There are lots of journals out there, more than I could name in any one article, but as you get into science communication, the number of peer-reviewed publications drops considerably.
That seems odd, since communicating with the public, and therefore with the voters on policy, is so crucial to keeping science funding in place.
A group of volunteers had that same thought, so they secured some funding from the European Space Agency's Hubble Space Telescope group and set out to fill that gap. CAP Journal was born. CAP Journal stands for Communicating Astronomy with the Public. It's a new magazine, in print and online, and the timing is excellent.
2009 has been designated the International Year of Astronomy and astronomy deals with the largest issues in the universe; is there life elsewhere? Where do we go next? What did the past look like? Without effective communication, the answers astronomers find will get mired in politics and advocacy, like global warming or any other science topic where people now discuss how to properly "frame" the debate for a public they assume too uninformed to understand real issues.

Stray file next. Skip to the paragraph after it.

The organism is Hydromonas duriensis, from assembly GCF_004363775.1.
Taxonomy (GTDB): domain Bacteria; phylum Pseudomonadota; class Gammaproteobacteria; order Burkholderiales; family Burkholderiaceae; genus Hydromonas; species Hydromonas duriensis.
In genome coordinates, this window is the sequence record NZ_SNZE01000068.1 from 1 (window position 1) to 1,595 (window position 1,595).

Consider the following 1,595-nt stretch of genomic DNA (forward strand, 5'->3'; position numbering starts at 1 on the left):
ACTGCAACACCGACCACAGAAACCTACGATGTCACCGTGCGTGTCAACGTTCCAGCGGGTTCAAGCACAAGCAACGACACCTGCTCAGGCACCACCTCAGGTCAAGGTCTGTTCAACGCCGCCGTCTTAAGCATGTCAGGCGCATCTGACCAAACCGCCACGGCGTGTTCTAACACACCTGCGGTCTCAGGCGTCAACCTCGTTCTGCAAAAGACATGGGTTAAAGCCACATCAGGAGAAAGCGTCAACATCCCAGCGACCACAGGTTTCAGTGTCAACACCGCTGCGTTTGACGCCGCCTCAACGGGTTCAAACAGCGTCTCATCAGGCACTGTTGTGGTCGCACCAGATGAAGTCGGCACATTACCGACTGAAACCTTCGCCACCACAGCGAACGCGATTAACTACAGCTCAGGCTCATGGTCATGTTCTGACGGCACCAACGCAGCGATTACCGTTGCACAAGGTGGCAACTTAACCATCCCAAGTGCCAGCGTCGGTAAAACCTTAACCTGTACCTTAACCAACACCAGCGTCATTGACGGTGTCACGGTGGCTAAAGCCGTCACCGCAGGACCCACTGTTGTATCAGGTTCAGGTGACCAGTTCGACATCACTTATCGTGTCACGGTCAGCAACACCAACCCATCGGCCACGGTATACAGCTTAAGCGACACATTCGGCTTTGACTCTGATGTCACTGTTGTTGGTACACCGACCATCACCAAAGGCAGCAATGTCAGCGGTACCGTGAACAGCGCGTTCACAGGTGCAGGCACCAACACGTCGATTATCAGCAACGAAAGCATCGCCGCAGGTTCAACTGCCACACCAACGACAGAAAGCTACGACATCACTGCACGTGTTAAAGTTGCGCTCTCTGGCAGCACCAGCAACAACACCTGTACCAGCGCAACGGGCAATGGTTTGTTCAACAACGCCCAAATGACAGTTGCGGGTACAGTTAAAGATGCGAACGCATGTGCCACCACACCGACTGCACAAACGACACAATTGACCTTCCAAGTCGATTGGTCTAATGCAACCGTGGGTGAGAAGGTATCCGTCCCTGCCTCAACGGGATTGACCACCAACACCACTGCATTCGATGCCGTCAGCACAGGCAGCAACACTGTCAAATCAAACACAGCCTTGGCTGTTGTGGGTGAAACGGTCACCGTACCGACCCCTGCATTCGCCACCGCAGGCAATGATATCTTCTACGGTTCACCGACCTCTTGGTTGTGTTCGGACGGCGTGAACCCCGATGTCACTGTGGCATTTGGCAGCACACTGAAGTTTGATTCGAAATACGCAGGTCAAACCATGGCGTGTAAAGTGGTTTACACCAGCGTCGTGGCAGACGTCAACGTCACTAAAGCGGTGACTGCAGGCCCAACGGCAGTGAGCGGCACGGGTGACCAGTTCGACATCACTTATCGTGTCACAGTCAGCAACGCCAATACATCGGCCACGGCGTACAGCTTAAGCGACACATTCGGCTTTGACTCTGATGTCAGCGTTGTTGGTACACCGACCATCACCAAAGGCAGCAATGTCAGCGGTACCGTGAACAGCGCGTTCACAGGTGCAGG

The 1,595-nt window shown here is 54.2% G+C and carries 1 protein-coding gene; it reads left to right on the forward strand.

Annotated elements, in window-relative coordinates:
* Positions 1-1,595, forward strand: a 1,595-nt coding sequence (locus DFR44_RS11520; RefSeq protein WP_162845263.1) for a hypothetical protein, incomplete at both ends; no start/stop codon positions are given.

Effective communication - clear answers to complicated questions - are what we need more of in science writing. The folks at CAP set out to put a forum in place where these important issues can be addressed.
Of course, we're all about open science and science communication here. We just want to lay it out for people with no agendas, no filters and no bias. Toward that end, we always want to support other groups with the same idea, especially if they're volunteers rather than paid shills for media companies.
They asked me to contribute something, since we all have a great deal of experience communicating science to the public, so of course I did. I hope you give them a read. Issue #2 is out now and it's terrific stuff.
If you prefer the print version, you can get a subscription here.